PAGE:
3. Make sure your outside-of-the-game practices are on point. There are so many things that influence your ability to play Magic well that are easy to overlook. For instance, study after study shows that your brain works better when it gets more circulation and blood flow. Your brain gets more circulation and blood flow when you exercise. So, are you getting exercise every day? As a weightlifter (my OTHER hobby), this one is close to my heart. Something as minor as a twenty-minute walk every day makes you think better, which in theory makes you play better. I don't want to sound like your dad (clean your room), but... are you watching TV and streaming YouTube at the same time you’re playing Arena? Hey, when it comes to your recreation, you do you, but there really isn’t such a thing as “multitasking” unless you want to make yourself bad at two things at the same time. Go over your sideboarding strategy; the first time you think about what you’re going to bring in against the best decks in the format should not be before game 2 in match 1 of a tournament you care about. Make sure the little things are ready to go while you’re figuring out the big things.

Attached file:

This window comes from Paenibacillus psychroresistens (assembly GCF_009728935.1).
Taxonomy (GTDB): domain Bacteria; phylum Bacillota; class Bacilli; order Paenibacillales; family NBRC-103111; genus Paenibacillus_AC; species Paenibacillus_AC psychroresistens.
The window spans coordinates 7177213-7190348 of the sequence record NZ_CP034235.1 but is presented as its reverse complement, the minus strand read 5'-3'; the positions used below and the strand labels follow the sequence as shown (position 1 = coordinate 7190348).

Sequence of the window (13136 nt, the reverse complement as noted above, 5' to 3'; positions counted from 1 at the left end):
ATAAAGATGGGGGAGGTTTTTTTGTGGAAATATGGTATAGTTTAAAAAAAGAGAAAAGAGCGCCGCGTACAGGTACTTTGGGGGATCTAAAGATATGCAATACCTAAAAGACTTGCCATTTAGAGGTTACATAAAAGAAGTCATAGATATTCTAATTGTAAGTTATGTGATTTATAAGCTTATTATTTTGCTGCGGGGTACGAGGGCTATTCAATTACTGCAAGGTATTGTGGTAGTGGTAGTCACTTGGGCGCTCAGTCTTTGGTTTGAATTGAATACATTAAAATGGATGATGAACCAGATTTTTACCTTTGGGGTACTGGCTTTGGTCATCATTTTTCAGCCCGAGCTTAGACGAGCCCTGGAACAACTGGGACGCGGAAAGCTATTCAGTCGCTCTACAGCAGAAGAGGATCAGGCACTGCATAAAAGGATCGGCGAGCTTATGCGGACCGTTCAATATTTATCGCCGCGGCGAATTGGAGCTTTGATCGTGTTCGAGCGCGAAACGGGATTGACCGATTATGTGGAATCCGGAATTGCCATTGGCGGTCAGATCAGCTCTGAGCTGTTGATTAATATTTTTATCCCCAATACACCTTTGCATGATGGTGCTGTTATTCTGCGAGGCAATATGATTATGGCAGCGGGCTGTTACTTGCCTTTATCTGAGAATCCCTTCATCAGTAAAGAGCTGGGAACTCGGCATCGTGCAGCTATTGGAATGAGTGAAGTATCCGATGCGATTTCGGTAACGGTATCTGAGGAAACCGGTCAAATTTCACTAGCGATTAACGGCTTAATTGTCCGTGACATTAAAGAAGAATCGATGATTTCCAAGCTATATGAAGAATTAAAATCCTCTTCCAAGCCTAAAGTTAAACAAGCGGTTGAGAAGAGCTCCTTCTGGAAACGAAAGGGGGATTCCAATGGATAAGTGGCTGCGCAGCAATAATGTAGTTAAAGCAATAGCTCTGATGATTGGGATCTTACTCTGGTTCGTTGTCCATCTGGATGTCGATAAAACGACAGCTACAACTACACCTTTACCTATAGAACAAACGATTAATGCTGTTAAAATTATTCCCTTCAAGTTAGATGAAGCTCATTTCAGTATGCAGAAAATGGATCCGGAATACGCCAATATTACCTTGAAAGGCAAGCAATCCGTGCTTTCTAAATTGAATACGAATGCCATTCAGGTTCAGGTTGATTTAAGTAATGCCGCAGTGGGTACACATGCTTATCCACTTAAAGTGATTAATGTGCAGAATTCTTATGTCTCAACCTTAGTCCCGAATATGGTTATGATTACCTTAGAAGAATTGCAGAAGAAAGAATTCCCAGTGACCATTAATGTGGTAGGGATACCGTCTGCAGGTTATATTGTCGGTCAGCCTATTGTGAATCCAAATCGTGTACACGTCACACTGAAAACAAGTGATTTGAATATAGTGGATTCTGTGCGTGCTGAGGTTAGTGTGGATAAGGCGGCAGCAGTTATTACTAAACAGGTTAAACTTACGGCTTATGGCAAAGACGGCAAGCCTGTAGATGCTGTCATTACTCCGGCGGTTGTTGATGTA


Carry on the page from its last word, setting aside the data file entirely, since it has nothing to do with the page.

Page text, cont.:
I know it’s easy to go all-in on something because the format is new and new things are obviously more fun than old things. But if you can’t, there are lots of things you can be doing right now to level up your Magic play and make a decision you won’t regret for months because your first guess at the meta didn’t work out. Try them out and let me know how they go, and if you have any of your own that I missed. Enjoy the Adventure, and as always… please drive friendly!